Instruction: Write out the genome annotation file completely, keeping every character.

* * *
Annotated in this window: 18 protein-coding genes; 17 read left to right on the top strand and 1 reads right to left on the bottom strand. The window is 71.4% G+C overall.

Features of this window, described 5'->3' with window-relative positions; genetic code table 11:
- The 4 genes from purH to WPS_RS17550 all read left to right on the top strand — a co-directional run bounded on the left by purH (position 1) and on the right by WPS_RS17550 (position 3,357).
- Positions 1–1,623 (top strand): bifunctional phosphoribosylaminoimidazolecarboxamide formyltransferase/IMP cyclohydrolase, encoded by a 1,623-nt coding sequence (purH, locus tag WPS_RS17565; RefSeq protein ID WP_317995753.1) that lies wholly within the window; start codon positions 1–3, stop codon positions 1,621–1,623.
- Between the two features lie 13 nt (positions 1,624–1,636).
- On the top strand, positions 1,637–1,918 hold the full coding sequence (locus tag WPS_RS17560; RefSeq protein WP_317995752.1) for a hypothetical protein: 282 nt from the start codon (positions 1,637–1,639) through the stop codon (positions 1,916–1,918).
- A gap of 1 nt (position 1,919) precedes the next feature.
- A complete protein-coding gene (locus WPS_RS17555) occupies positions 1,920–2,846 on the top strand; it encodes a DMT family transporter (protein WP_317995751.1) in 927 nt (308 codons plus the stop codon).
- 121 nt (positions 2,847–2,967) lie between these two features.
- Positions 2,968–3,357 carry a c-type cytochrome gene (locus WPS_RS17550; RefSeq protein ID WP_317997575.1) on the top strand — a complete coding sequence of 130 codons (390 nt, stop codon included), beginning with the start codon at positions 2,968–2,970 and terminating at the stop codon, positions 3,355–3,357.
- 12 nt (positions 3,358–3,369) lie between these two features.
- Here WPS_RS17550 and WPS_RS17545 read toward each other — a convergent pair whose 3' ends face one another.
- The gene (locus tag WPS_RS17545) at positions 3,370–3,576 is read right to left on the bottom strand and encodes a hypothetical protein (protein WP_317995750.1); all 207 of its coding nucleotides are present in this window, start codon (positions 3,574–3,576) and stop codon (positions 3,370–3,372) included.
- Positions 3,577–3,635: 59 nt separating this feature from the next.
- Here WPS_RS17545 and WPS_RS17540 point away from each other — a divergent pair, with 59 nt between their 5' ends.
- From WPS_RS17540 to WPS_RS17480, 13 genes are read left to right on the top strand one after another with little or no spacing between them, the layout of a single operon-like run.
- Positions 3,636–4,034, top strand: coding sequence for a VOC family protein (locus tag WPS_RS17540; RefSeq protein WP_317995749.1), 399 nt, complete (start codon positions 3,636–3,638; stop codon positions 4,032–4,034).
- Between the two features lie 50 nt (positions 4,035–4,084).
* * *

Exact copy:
Annotated in this window: 18 protein-coding genes; 17 read left to right on the top strand and 1 reads right to left on the bottom strand. The window is 71.4% G+C overall.

Features of this window, described 5'->3' with window-relative positions; genetic code table 11:
- The 4 genes from purH to WPS_RS17550 all read left to right on the top strand — a co-directional run bounded on the left by purH (position 1) and on the right by WPS_RS17550 (position 3,357).
- Positions 1–1,623 (top strand): bifunctional phosphoribosylaminoimidazolecarboxamide formyltransferase/IMP cyclohydrolase, encoded by a 1,623-nt coding sequence (purH, locus tag WPS_RS17565; RefSeq protein ID WP_317995753.1) that lies wholly within the window; start codon positions 1–3, stop codon positions 1,621–1,623.
- Between the two features lie 13 nt (positions 1,624–1,636).
- On the top strand, positions 1,637–1,918 hold the full coding sequence (locus tag WPS_RS17560; RefSeq protein WP_317995752.1) for a hypothetical protein: 282 nt from the start codon (positions 1,637–1,639) through the stop codon (positions 1,916–1,918).
- A gap of 1 nt (position 1,919) precedes the next feature.
- A complete protein-coding gene (locus WPS_RS17555) occupies positions 1,920–2,846 on the top strand; it encodes a DMT family transporter (protein WP_317995751.1) in 927 nt (308 codons plus the stop codon).
- 121 nt (positions 2,847–2,967) lie between these two features.
- Positions 2,968–3,357 carry a c-type cytochrome gene (locus WPS_RS17550; RefSeq protein ID WP_317997575.1) on the top strand — a complete coding sequence of 130 codons (390 nt, stop codon included), beginning with the start codon at positions 2,968–2,970 and terminating at the stop codon, positions 3,355–3,357.
- 12 nt (positions 3,358–3,369) lie between these two features.
- Here WPS_RS17550 and WPS_RS17545 read toward each other — a convergent pair whose 3' ends face one another.
- The gene (locus tag WPS_RS17545) at positions 3,370–3,576 is read right to left on the bottom strand and encodes a hypothetical protein (protein WP_317995750.1); all 207 of its coding nucleotides are present in this window, start codon (positions 3,574–3,576) and stop codon (positions 3,370–3,372) included.
- Positions 3,577–3,635: 59 nt separating this feature from the next.
- Here WPS_RS17545 and WPS_RS17540 point away from each other — a divergent pair, with 59 nt between their 5' ends.
- From WPS_RS17540 to WPS_RS17480, 13 genes are read left to right on the top strand one after another with little or no spacing between them, the layout of a single operon-like run.
- Positions 3,636–4,034, top strand: coding sequence for a VOC family protein (locus tag WPS_RS17540; RefSeq protein WP_317995749.1), 399 nt, complete (start codon positions 3,636–3,638; stop codon positions 4,032–4,034).
- Between the two features lie 50 nt (positions 4,035–4,084).